In a recent chief information officers (CIO) survey conducted in Middle East, India and Africa, when asked what will be the 'next big thing' that will impact the role of the CIO, the resounding answer was mobility.
Not only does mobility drive efficiencies, it also causes a major shift in IT structures and cost saving strategies. Bring your own device (BYOD) is one such strategy that can support the mobility of the workforce and it represents a key approach for reducing costs and infrastructure.
BYOD is characterised by organisations which invite their staff to use their own mobile devices, like tablets, smartphones and notebooks, to access company information. It is part of the consumerisation of IT that describes the infiltration of technological trends from the personal sphere into the business sphere, says Sanjay Ejantkar, Senior Manager Product Marketing at Epicor Software Corporation.Examples of this are Web-based e-mail, online data storage and social networking. Users then take their mobile device, apps and online accounts into the workplace. Tech-savvy organisations are now looking at these personal devices as the future of mobility at a fraction of the cost of previous methods.
A recent worldwide study, conducted by IDC Manufacturing Insights, among over 460 enterprises across multiple sectors, including industrial machinery and equipment, hi-tech and metal fabrication, and covering 13 countries worldwide, showed that their top business initiatives are focused on growth and differentiation through value-added services and improved customer experience. Responding to customers with speed and efficiency through strategies such as BYOD plays a critical role in achieving these objectives.
The main benefit of BYOD for employers is the improvement in workplace productivity; less hardware is needed and telecoms expenditure will be lower. BOYD makes it possible for employees to work remotely, from any location where they have connectivity. In South Africa, it is not so much the employee's mindset that needs to change favourably towards BYOD, but more the employer.
The cost of acquiring tablet devices is high and the risk associated with supplying them is great due to theft and loss. Many employees already have their own device, and this is driving businesses to review their BYOD strategy. A lot of companies which are implementing a BYOD strategy are doing so for field workers such as sales representatives and executives who travel for business.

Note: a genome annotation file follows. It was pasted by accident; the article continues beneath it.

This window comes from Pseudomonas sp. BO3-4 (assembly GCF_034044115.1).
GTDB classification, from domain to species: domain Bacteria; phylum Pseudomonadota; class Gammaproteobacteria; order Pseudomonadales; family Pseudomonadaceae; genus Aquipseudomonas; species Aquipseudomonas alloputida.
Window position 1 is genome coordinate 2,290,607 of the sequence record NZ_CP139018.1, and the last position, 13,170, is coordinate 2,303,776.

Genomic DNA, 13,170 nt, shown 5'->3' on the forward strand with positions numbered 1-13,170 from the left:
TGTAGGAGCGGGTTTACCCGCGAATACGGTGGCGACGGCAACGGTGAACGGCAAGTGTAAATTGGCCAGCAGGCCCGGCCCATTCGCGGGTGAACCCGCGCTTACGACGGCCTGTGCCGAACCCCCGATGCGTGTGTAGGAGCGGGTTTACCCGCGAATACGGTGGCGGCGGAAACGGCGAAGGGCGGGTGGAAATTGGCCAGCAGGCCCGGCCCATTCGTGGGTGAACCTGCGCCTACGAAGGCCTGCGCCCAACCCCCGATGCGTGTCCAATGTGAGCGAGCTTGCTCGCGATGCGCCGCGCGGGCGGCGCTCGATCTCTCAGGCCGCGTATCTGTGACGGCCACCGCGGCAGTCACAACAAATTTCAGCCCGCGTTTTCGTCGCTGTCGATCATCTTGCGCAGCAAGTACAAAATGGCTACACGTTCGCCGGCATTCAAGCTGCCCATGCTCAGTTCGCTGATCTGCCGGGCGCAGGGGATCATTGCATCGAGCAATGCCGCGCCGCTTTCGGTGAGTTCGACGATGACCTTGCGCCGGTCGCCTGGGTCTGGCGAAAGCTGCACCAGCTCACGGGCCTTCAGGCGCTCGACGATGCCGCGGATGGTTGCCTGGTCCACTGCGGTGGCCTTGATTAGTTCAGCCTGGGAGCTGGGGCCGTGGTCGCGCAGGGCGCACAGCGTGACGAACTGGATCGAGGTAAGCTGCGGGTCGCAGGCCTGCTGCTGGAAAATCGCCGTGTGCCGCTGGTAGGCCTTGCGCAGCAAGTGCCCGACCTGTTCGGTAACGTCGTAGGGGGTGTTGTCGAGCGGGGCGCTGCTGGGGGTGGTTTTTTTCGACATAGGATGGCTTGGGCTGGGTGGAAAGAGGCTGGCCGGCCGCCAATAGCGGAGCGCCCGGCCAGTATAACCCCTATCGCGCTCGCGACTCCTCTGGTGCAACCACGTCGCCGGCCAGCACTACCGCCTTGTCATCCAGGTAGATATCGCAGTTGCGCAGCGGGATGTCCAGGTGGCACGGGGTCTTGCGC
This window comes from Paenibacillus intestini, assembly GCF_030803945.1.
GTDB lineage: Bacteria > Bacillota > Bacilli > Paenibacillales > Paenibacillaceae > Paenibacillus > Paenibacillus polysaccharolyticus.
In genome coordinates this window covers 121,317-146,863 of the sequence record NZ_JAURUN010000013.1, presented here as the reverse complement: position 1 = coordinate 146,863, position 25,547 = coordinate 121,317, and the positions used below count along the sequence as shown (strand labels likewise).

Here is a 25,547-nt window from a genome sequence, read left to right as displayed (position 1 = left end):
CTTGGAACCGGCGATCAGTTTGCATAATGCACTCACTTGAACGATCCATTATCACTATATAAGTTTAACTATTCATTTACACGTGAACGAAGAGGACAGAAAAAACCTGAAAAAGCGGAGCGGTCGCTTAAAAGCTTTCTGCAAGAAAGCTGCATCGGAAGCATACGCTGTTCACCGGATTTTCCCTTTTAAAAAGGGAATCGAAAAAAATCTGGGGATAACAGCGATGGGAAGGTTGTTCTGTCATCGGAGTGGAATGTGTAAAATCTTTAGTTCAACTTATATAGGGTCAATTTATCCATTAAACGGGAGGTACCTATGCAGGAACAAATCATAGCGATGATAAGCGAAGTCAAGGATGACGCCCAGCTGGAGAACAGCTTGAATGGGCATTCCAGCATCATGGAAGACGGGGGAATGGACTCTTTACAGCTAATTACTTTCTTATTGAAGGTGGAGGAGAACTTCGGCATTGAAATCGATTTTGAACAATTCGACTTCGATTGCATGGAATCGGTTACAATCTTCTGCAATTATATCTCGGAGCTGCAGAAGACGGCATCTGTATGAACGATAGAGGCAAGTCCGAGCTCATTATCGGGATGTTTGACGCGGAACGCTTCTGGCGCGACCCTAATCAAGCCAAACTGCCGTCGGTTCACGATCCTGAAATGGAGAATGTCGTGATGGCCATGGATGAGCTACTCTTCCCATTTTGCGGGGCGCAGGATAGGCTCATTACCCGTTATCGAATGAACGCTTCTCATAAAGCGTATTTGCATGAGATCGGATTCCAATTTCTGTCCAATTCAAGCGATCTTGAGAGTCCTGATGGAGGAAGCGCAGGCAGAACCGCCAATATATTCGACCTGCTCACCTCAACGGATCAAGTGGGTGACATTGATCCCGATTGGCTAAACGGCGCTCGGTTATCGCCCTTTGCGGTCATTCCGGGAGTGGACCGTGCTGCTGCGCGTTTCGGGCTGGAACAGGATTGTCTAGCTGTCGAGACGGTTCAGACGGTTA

In emerging markets such as South Africa, more than 70% of employees who own a smartphone or tablet confirm using it for work. But less than 30% of enterprises say they support any employee-owned smartphones or tablets. Many South African businesses are yet to embrace the concept and the benefits of a BYOD strategy, while all the major enterprise resource planning (ERP) players in the market are gearing up for BOYD. Many already have clients with limited functionality for the most popular mobile device operating systems.
One of the biggest concerns that employers have about BYOD is data security; however, this need not be a concern when an organisation has proven business software in place with built-in security measures and specific requirements for employees.
Devices should only be allowed to connect when they provide sufficient levels of anti-virus and malware protection, and as a result, some businesses provide such software for staff members' devices.
Another concern for employers is that mobile devices are highly prone to loss, so controls that enable the remote wiping of corporate data and any such data should be held in encrypted partitions. Then, interactions with corporate data should be logged and controlled with a clear understanding among data security and governance staff of what data is being made available and where it is made available.
New staff appointments and termination of employment processes also require careful consideration. Fine-grained removal of data from devices is essential. New techniques for data partitioning and grooming from mobile devices are being developed to help with this.
New technology and tools that are coming out to help with these issues is called desktop as a service, or DaaS. This is not to be confused with Virtual Desktop Infrastructure (VDI), which has been out for a while. With virtual desktops and applications in the cloud, you get all the benefits of desktop virtualisation without the headaches. Even better, you can leave the hardware, software, SLAs and performance worries to the cloud provider. Optimal performance is maintained because you're leveraging a global network of data centres, thus providing you with easier deployment, secure data and applications, and better performance.
The next question is how to compensate an employee for data as part of an organisation's BYOD policy. The best way to do this is for employees to complete an expense claim form for their home Internet usage, as well as cellphone costs associated with business usage. The employee should obtain his/her device by taking out a contract with one of the cellular providers, paying for it on a monthly basis and then submitting the cost of monthly business usage as part of his/her expense claim. Some organisations opt to make a small contribution to the cost of the device, while others opt not to. Every company will decide on its own strategy, if any, for the implement of BYOD based on their needs and the needs of their employees.
BYOD will never be as straightforward as today's IT service model where approved and known hardware is provided and data carefully managed in a controlled environment. It requires a more complex IT backbone with greater management demands; however, the benefits that it offers in terms of improved efficiencies and cost savings make it a very attractive offering for tech-savvy organisations with the right business software in place.
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